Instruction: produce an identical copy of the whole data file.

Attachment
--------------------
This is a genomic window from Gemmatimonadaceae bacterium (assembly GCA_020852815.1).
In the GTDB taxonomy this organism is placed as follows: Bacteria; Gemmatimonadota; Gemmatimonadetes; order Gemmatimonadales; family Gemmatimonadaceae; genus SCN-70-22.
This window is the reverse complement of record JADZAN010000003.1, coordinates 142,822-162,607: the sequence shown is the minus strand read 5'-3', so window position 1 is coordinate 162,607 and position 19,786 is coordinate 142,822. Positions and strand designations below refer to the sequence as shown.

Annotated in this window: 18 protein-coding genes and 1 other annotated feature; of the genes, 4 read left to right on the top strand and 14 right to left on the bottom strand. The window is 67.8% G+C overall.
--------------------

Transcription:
This is a genomic window from Gemmatimonadaceae bacterium (assembly GCA_020852815.1).
In the GTDB taxonomy this organism is placed as follows: Bacteria; Gemmatimonadota; Gemmatimonadetes; order Gemmatimonadales; family Gemmatimonadaceae; genus SCN-70-22.
This window is the reverse complement of record JADZAN010000003.1, coordinates 142,822-162,607: the sequence shown is the minus strand read 5'-3', so window position 1 is coordinate 162,607 and position 19,786 is coordinate 142,822. Positions and strand designations below refer to the sequence as shown.

Annotated in this window: 18 protein-coding genes and 1 other annotated feature; of the genes, 4 read left to right on the top strand and 14 right to left on the bottom strand. The window is 67.8% G+C overall.